1. Fundamentals of measuring and reporting length, area, volume and mass
2. Density of materials
3. The Scientific Method
4. Apply the Scientific Method to understand experimental procedures meant to answer defined questions in chemistry and physics
5. Safely generate data and evaluate experimental results
B. Basic Atomic and Molecular Structure
1. Atomic theory and basic atomic structure, including relationships between sub-atomic particles
2. Energy levels of an electron
3. Molecular structure: characterization of bonding as metallic, covalent and ionic
4. Periodic Table of Elements
a. History
b. Organization
c. Periodic trends to atomic structure
C. Classification of Matter
1. Elements, molecular compounds, and mixtures
2. Phases of matter (solids, liquids, and gases)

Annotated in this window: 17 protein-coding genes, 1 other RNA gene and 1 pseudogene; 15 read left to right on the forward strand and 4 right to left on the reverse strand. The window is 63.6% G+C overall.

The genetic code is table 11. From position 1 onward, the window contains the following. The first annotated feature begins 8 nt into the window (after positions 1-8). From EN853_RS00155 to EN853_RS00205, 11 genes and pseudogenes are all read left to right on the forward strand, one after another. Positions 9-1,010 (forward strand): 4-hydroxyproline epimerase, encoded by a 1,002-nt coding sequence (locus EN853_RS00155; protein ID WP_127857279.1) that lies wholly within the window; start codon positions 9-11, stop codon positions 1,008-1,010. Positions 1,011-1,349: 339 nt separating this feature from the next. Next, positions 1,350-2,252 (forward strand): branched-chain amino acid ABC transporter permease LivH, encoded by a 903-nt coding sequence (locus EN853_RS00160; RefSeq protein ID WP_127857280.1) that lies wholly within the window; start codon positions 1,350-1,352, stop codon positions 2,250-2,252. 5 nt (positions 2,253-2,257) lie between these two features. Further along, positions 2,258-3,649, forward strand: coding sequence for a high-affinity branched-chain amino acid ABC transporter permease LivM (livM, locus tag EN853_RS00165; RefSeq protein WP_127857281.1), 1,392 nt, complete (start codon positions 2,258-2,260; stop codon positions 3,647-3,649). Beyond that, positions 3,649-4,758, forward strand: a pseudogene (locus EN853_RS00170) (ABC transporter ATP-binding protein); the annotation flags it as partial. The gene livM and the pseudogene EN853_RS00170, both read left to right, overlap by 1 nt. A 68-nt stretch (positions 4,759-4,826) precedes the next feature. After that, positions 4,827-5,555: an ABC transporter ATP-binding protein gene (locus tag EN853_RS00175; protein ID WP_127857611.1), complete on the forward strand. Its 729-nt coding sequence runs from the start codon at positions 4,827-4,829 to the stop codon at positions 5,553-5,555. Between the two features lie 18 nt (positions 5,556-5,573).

3. Chemical and physical changes
D. Solutions
1. Concentration measurements
2. Acids and bases: definitions and the pH scale
E. Energy and its Conservation
1. Basic principles of chemical bonding and chemical reactivity
2. Energy changes during chemical reactions
3. Forms of energy, including solar, chemical, magnetic, electric, nuclear, and thermal
4. Modes of energy transfer from one form to another
F. Newton's Laws: Motion, Forces and Energy
1. Motion of objects as related through the concepts of position, displacement, speed, velocity, and acceleration
2. Interpretation of distance vs. time and speed vs. time graphs
3. The relationship between a net force and the motion of an object
4. Explain how action and reaction forces are related to each other
5. Basic forces in the universe, including electrostatic, gravitational and magnetic
6. The relationship between net force, work, and kinetic energy
G. Electricity and Magnetism
1. Electric charge and how charge is transferred from one object to another
2. Models of electric current, voltage, resistance and their interrelationships